So that’s the simple challenge of innovation. And I think if you start at the left hand end, which is this business about having ideas. How do you do that? Well, fundamentally you need to understand the challenges of the future. I think we do that really well. All nations, and certainly in ACT we describe what the problems are in the future. I think our challenge collectively is to take those problems and then figure out what we do about them. That’s where we have conferences like this or the NATO Industry Forum or the Concept Doctrine and Experimentation Forum where we bring experts from different countries together to explore what you’re thinking from your country’s perspective, and how when we put those together we might have a whole series of rich ideas.
So when you come back to this conference, we’ve got 50 nations, so that’s 50 different perspectives. We’ve got men and women from those countries, and civilians from various MODs. We’ve got this Young Disrupters Team, one from each of the countries that has a Chief of Transformation with the idea that we need those fresh, youthful views simply to add to that mix of perspectives. I think we step into the future through this conference with some confidence. Because I think if you can’t put all that together and come up with ideas that would allow us to take them forward, then I fear that there is no way that we’re going to come up with the ideas at all.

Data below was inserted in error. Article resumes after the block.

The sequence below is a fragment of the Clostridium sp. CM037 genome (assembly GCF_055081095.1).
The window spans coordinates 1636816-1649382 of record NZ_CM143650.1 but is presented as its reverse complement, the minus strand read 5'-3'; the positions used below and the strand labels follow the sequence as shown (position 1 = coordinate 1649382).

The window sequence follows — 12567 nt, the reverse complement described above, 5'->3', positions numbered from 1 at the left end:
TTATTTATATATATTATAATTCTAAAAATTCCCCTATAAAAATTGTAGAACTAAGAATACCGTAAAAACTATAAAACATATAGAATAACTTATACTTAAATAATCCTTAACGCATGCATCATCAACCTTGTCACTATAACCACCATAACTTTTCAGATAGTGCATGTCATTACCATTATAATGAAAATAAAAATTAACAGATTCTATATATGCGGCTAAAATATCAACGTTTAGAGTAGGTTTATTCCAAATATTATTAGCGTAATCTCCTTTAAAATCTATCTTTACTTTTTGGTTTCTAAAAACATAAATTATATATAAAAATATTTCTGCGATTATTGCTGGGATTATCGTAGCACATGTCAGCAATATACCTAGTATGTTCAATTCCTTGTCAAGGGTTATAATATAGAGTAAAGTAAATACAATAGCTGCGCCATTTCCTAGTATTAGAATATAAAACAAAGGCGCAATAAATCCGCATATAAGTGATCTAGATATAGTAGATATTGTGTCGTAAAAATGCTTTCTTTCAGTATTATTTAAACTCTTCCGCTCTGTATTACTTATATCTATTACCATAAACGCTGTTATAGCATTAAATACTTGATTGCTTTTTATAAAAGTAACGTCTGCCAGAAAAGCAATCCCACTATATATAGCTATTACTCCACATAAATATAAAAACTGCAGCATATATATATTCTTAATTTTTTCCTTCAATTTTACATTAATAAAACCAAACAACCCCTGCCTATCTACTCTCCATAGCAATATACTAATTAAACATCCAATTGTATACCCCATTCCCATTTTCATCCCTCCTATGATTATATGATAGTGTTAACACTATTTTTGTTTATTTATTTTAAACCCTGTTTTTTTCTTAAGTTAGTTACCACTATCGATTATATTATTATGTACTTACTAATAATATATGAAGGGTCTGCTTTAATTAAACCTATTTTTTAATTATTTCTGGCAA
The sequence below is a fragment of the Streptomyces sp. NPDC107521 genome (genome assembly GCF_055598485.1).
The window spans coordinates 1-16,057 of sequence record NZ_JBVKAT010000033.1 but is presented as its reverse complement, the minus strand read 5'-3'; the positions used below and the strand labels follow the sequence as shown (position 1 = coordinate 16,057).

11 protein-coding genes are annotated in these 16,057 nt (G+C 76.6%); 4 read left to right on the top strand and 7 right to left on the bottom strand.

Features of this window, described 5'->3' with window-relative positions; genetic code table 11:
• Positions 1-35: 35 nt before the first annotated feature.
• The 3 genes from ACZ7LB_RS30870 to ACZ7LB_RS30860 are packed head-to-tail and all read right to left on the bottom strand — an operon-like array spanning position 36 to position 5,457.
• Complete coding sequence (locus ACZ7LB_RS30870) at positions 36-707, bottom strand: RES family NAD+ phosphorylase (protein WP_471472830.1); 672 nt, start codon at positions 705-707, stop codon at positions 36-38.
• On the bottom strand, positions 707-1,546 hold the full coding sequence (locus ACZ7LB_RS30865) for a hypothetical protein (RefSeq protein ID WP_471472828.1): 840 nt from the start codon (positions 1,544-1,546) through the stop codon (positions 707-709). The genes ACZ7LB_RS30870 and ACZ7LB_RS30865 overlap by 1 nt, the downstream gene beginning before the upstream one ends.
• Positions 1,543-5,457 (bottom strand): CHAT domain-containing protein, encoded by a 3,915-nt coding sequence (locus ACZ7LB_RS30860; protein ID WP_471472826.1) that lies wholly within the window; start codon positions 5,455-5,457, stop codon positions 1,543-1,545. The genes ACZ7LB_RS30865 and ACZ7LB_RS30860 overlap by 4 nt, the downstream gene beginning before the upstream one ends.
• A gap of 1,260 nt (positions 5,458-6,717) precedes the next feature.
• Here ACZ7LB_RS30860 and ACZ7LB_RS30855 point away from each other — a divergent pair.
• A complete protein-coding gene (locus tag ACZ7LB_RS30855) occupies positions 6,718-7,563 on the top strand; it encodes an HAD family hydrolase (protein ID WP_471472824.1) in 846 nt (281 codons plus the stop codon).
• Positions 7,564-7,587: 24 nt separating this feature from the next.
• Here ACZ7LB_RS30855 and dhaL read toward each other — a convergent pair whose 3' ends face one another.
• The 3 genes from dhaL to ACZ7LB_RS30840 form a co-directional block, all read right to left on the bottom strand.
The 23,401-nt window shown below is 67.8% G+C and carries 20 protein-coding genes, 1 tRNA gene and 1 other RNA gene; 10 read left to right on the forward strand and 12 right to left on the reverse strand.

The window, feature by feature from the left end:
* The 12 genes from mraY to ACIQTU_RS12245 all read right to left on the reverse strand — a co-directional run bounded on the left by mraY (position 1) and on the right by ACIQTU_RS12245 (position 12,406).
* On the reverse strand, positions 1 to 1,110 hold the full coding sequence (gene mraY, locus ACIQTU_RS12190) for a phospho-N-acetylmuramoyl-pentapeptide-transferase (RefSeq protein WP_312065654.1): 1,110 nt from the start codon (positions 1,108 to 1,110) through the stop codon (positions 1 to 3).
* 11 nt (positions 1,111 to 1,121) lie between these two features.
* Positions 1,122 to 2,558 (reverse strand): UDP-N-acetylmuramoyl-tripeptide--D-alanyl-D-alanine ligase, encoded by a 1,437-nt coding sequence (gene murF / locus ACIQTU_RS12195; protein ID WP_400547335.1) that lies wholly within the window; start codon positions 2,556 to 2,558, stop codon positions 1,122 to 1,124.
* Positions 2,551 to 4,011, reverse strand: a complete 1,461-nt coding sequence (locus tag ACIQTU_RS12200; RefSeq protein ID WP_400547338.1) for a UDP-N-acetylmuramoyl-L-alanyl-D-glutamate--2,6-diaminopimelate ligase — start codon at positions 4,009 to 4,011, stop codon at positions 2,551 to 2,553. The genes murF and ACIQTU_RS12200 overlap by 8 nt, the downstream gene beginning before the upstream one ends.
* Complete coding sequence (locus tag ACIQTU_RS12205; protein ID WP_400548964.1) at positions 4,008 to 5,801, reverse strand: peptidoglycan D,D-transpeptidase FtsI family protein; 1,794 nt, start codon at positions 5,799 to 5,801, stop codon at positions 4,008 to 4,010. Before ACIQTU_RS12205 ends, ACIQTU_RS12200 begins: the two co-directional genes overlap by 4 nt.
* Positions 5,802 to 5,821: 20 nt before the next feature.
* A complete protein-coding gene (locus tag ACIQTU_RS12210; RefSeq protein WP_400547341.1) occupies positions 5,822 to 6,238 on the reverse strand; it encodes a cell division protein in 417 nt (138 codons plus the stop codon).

Mr. Muradian: The Deputy SACT, Admiral Nielson, Manfred Nielson, said that in a certain sense it may be good to get rid of X percentage of the staff here, like 30 percent or something like that, and replace them with young people. How important are the young disruptors as far as you’re concerned? Because military people tend to be a little bit conservative for some very good reasons at the end of the day. And even if the old is not working as well as it perhaps should, there’s a little bit of reluctance to jump to the next, even though militaries are remarkably innovative organizations at their core.
Talk to us about the role of the young disruptors and harnessing younger people to maybe have a different view of solving some problems that the community has struggled with for a very long time.
Vice Admiral Bennett: In any organization you need a mix of experience, because that experience is going to count because you need to really understand what is the art of the possible to be able to provide the context.
But then that experience needs to be challenged. That’s where the young disruptors, as many others, I mean there are lots of challenges here, but with the young disruptors we firmly believe, we’ve done quite a lot of work with youth but never had a young disruptors section in the conference. This is not the first time we have asked young people to come together and give us a challenge, but we haven’t done it in this form before.
But they come from their MODs, they come from civilian companies, they’ve been brought by their Chiefs of Transformation. They don’t come with the baggage of a long military career. They don’t come with the baggage of being bounced around in their Ministry of Defense and found out all the reasons why you can’t actually do something. I really hope that they come to us and challenge us with ideas that of course we might have had, but we didn’t dare say it because we think we wouldn’t be able to deliver it. And having it voiced, having it out in the forum and embracing those ideas will allow us, I hope, to grab some of those ideas and take them forward to the future.